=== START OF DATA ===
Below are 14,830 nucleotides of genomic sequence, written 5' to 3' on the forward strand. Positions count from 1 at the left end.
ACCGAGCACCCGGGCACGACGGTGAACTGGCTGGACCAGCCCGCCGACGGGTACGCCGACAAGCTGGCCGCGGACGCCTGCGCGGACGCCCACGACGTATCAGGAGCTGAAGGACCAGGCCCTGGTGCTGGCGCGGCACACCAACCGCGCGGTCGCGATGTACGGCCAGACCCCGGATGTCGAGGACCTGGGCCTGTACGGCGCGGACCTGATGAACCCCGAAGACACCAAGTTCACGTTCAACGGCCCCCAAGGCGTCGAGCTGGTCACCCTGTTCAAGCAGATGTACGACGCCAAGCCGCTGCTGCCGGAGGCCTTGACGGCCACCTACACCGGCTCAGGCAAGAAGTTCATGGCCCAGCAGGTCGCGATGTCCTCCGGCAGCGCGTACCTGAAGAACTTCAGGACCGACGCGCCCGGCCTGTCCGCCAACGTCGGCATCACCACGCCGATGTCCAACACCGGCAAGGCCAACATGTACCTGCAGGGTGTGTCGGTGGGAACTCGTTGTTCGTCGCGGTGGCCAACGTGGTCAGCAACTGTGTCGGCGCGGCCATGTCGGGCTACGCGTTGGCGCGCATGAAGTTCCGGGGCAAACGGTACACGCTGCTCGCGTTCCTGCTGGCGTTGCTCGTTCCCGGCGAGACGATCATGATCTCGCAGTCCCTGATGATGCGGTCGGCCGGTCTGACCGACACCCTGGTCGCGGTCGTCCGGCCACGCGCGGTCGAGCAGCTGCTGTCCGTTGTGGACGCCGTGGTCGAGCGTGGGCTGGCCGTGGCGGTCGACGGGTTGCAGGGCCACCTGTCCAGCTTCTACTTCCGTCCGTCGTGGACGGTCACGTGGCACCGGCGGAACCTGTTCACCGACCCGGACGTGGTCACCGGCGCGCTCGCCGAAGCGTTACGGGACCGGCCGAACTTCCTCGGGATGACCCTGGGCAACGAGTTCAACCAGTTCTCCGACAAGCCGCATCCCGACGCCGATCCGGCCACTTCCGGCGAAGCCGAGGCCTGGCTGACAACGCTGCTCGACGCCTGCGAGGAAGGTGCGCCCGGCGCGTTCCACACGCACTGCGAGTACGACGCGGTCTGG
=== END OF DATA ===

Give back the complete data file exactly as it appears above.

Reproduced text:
Below are 14,830 nucleotides of genomic sequence, written 5' to 3' on the forward strand. Positions count from 1 at the left end.
ACCGAGCACCCGGGCACGACGGTGAACTGGCTGGACCAGCCCGCCGACGGGTACGCCGACAAGCTGGCCGCGGACGCCTGCGCGGACGCCCACGACGTATCAGGAGCTGAAGGACCAGGCCCTGGTGCTGGCGCGGCACACCAACCGCGCGGTCGCGATGTACGGCCAGACCCCGGATGTCGAGGACCTGGGCCTGTACGGCGCGGACCTGATGAACCCCGAAGACACCAAGTTCACGTTCAACGGCCCCCAAGGCGTCGAGCTGGTCACCCTGTTCAAGCAGATGTACGACGCCAAGCCGCTGCTGCCGGAGGCCTTGACGGCCACCTACACCGGCTCAGGCAAGAAGTTCATGGCCCAGCAGGTCGCGATGTCCTCCGGCAGCGCGTACCTGAAGAACTTCAGGACCGACGCGCCCGGCCTGTCCGCCAACGTCGGCATCACCACGCCGATGTCCAACACCGGCAAGGCCAACATGTACCTGCAGGGTGTGTCGGTGGGAACTCGTTGTTCGTCGCGGTGGCCAACGTGGTCAGCAACTGTGTCGGCGCGGCCATGTCGGGCTACGCGTTGGCGCGCATGAAGTTCCGGGGCAAACGGTACACGCTGCTCGCGTTCCTGCTGGCGTTGCTCGTTCCCGGCGAGACGATCATGATCTCGCAGTCCCTGATGATGCGGTCGGCCGGTCTGACCGACACCCTGGTCGCGGTCGTCCGGCCACGCGCGGTCGAGCAGCTGCTGTCCGTTGTGGACGCCGTGGTCGAGCGTGGGCTGGCCGTGGCGGTCGACGGGTTGCAGGGCCACCTGTCCAGCTTCTACTTCCGTCCGTCGTGGACGGTCACGTGGCACCGGCGGAACCTGTTCACCGACCCGGACGTGGTCACCGGCGCGCTCGCCGAAGCGTTACGGGACCGGCCGAACTTCCTCGGGATGACCCTGGGCAACGAGTTCAACCAGTTCTCCGACAAGCCGCATCCCGACGCCGATCCGGCCACTTCCGGCGAAGCCGAGGCCTGGCTGACAACGCTGCTCGACGCCTGCGAGGAAGGTGCGCCCGGCGCGTTCCACACGCACTGCGAGTACGACGCGGTCTGG